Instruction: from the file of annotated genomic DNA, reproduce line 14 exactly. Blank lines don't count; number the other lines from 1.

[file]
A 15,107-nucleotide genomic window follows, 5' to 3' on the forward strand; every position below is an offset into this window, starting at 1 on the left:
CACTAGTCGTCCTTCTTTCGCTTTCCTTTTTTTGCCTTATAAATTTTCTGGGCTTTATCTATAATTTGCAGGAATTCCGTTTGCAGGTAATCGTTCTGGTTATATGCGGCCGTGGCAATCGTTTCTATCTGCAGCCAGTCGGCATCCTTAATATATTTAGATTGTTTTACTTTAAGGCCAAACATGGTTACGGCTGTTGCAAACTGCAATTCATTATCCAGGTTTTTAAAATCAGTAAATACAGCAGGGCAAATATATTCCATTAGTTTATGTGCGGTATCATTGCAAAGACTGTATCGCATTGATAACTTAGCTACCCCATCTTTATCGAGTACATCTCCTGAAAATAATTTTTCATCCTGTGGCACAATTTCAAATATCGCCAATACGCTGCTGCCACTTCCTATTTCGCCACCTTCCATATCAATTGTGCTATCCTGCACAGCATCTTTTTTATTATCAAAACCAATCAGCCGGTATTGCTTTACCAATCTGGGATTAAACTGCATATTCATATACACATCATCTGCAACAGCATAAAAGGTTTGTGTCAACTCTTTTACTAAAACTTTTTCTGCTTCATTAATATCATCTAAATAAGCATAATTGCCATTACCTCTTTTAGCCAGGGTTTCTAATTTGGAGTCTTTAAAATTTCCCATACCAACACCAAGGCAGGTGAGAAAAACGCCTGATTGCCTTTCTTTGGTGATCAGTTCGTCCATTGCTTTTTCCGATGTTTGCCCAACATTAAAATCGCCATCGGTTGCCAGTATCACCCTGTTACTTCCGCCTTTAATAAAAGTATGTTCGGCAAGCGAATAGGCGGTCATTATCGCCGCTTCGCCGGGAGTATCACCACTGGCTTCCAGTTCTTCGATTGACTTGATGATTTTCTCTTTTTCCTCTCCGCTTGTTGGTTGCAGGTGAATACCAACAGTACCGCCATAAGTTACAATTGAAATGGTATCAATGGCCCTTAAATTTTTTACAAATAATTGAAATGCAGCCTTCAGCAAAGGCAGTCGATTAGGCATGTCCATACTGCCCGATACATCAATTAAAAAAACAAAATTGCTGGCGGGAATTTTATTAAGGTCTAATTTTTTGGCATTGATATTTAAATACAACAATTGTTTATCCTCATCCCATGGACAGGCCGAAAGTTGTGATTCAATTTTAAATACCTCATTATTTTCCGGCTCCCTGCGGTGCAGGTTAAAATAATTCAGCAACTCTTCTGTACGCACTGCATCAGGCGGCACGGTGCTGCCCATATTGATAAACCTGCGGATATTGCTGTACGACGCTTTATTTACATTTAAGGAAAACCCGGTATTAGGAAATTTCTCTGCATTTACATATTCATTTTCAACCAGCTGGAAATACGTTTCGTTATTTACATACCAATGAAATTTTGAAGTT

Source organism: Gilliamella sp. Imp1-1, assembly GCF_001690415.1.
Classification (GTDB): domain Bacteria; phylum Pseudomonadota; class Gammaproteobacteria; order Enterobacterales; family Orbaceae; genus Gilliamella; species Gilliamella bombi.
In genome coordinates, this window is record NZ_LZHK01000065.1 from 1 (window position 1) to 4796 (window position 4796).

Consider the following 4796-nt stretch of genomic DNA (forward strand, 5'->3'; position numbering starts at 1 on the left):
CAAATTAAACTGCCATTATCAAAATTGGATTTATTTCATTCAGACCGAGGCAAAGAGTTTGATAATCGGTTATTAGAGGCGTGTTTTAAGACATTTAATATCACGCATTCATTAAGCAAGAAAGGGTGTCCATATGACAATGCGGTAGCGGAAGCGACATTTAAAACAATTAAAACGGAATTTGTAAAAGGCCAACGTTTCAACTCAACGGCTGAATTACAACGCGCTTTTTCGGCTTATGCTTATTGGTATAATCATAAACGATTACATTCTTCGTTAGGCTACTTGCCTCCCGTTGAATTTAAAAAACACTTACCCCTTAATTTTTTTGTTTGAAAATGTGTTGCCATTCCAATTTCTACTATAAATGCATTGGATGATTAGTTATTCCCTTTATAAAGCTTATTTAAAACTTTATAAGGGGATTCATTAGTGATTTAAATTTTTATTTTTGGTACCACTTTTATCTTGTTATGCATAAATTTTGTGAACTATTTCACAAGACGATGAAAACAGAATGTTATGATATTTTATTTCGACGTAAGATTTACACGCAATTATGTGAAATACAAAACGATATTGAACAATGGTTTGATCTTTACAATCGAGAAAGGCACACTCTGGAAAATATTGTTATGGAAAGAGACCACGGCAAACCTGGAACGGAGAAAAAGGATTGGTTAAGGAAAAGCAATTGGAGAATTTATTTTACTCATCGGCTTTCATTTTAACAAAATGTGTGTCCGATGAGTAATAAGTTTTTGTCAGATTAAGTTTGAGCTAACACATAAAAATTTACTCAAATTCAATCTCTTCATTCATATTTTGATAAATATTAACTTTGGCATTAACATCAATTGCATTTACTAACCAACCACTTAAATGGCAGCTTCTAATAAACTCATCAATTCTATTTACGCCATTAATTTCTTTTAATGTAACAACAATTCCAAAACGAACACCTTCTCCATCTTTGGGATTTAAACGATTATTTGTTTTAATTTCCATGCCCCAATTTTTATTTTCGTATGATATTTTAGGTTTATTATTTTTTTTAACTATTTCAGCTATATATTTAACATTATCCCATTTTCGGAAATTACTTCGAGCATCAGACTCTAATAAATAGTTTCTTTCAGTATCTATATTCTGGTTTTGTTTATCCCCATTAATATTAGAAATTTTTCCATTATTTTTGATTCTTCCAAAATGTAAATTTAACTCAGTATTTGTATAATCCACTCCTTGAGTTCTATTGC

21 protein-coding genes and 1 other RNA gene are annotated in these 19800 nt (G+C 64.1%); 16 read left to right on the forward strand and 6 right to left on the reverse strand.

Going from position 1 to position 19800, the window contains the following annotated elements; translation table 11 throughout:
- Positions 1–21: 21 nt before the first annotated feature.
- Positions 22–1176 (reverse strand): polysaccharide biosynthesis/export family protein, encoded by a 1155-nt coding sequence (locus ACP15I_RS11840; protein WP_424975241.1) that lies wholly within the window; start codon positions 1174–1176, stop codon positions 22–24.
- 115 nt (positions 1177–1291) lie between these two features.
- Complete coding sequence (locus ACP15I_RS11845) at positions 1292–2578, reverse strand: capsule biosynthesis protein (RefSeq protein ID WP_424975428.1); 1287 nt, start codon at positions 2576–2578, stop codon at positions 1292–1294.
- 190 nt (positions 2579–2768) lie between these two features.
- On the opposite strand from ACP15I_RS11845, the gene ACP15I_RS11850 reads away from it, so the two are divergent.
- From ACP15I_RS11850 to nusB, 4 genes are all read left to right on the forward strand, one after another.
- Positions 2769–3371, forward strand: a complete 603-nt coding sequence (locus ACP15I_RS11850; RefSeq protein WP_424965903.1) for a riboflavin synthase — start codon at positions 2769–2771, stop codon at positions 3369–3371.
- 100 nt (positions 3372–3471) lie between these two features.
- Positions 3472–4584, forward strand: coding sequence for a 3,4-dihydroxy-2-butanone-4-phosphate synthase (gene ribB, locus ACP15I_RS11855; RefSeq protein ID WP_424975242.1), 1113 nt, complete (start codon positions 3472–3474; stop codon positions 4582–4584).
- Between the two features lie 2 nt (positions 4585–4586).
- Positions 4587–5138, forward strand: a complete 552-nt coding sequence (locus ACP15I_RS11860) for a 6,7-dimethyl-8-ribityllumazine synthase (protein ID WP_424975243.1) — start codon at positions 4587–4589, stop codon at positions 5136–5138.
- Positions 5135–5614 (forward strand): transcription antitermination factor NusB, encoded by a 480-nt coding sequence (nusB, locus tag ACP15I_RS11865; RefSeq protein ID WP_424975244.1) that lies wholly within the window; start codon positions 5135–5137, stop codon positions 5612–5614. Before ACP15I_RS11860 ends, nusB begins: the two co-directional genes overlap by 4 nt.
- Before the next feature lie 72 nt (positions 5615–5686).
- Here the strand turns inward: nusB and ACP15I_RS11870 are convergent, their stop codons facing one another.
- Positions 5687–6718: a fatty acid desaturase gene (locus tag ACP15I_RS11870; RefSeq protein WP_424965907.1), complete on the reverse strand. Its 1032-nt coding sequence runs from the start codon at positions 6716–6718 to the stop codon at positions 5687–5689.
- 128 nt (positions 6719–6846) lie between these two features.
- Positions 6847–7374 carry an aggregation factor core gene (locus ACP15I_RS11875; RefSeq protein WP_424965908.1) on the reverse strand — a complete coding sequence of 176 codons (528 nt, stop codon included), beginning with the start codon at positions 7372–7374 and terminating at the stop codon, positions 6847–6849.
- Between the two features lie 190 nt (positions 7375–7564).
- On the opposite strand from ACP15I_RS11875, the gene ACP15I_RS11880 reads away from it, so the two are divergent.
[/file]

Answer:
- 190 nt (positions 2579–2768) lie between these two features.